Well, maybe that’s a bit of an exaggeration, but it does take a heap of folks to put on an “O” Antiphon service. I found a complete writeup of this special Advent service at St. Mark’s Cathedral, Seattle, where I believe the whole idea of congregation-made “O” Antiphon banners either originated or was resurrected in 1979. Here’s what Peter Hallock wrote for program notes on a CD of the “O” Antiphons: (J. Melvin Butler, organist/choirmaster; Peter Hallock, choirmaster of the Compline Choir; and Roger Sherman, organist)
For more than fifty years, special evening celebrations on the First Sunday of Advent have been important events in the liturgical life of St. Mark’s Cathedral, Seattle. The format of these services has followed the tried and true formula of readings from scripture with a variety of musical responses: processionals, psalms, carols, anthems and hymns.
That such a reasonable format should eventually suggest other possibilities did not arise until the use of that format (i.e. Lessons and Carols a la King’s College, Cambridge) seemed, not only in its redundancy, but also in its singular association with Christmas, to confuse and negate the distinctions appropriate to these important celebrations of Advent. Thus the question, “what to do?”
Thanks to an opportunity for creative dialogue with Dr. William Bertolas, at that time a member of the Compline Choir, we investigated the potential that seemed inherent in the Gregorian Chant settings of the Great “O” Antiphons, which have languished for too long on the dusty back shelves of liturgical disuse. While Christians of numerous denominations have for many years been singing the “O” Antiphons in the form of the hymn O come, O come, Emmanuel it seemed likely that this practice in itself had not really brought to life the vibrant images of Christ drawn form the Old Testament: Wisdom, Adonai, Root of Jesse, Key of David, Rising Dawn, King of Nations, and Emmanuel. Thus to celebrate the beginning for the Advent seasons with a liturgy in which the power of these images might be more vividly displayed and discovered anew became our goal.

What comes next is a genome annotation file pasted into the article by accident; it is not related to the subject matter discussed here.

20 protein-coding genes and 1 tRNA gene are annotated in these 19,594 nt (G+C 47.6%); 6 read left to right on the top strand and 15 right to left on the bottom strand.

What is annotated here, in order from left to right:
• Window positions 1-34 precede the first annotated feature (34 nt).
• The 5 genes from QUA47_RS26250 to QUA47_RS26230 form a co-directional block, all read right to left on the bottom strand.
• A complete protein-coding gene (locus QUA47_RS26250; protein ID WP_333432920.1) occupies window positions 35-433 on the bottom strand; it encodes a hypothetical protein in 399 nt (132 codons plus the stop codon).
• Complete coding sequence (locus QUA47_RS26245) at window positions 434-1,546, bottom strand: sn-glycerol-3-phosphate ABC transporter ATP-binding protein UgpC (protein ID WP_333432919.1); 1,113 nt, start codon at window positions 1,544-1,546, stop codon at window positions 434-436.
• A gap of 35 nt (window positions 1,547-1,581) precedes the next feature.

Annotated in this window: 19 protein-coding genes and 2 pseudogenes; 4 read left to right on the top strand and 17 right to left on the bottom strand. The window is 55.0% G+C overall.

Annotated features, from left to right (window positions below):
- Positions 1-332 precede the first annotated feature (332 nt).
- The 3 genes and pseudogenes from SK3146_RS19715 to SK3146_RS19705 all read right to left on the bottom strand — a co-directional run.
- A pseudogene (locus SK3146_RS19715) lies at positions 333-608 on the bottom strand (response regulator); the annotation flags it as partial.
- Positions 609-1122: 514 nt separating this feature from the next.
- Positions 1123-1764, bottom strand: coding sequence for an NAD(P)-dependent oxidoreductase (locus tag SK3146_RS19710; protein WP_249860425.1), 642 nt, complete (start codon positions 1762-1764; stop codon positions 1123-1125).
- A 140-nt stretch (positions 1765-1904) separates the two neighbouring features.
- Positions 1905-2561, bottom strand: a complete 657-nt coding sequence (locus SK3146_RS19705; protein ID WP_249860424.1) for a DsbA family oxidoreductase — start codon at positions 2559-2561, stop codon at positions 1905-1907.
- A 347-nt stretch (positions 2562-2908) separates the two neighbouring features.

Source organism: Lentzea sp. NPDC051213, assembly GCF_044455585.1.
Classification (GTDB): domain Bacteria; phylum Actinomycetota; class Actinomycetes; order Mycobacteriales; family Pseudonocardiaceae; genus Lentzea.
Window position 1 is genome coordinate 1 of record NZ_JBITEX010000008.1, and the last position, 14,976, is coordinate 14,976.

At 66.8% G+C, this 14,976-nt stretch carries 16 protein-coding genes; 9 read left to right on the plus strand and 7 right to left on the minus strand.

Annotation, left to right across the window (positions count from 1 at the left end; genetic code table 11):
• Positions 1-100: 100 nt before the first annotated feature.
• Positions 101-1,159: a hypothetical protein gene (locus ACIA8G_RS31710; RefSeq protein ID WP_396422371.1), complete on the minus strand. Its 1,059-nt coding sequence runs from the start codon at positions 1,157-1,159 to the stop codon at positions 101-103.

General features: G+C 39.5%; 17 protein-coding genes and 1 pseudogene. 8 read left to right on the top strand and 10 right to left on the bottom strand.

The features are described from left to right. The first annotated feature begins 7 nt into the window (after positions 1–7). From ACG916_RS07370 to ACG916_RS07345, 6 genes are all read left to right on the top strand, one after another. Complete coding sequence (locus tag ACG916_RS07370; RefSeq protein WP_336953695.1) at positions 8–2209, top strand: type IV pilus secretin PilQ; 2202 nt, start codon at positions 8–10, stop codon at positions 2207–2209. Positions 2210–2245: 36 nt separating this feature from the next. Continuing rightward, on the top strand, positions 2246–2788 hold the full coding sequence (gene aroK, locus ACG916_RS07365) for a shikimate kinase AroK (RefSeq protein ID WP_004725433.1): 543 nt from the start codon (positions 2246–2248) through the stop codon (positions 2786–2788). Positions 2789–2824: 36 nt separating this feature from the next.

The shape of the liturgy is quite simple: banners displaying the symbols of each antiphon are brought from the rear of the church, one at a time, as each antiphon is sung.After each banner is placed in the chancel a reading from scripture, a musical response (congregational hymn, carol or motet) and a prayer are offered. As a final musical response the hymn Veni, veni Emmanuel is sung with all of the banners carried in a grand exit procession.
Involved in the preparation of the first “O” Antiphon liturgy at St. Mark’s were the following: the officiant, thurifer, seven readers, the Cathedral Choir, the Compline Choir, the organist, seven acolytes to carry banners, seven torchbearers to precede each banner in the procession. Various choir members and friends made the banners and the wooden stands that held the banners in the chancel. The generous hands on help of two members of the Altar Guild were of invaluable assistance in dealing with candles and innumerable back-stage details essential to successful execution of such and elaborate liturgy.
Few liturgies offer the opportunity for such wide and diverse participation of the laity, both in preparation and execution. It is from this standpoint that I feel those who prepare and offer this liturgy will find their greatest rewards and satisfaction.
Enjoy these pictures of “O” Antiphon banners from around the country:
I think the set below is one of my favorites. Judith McManis created this set of banners for the Cathedral Church of Saint Paul in Burlington, Vermont. Click here to read a complete description.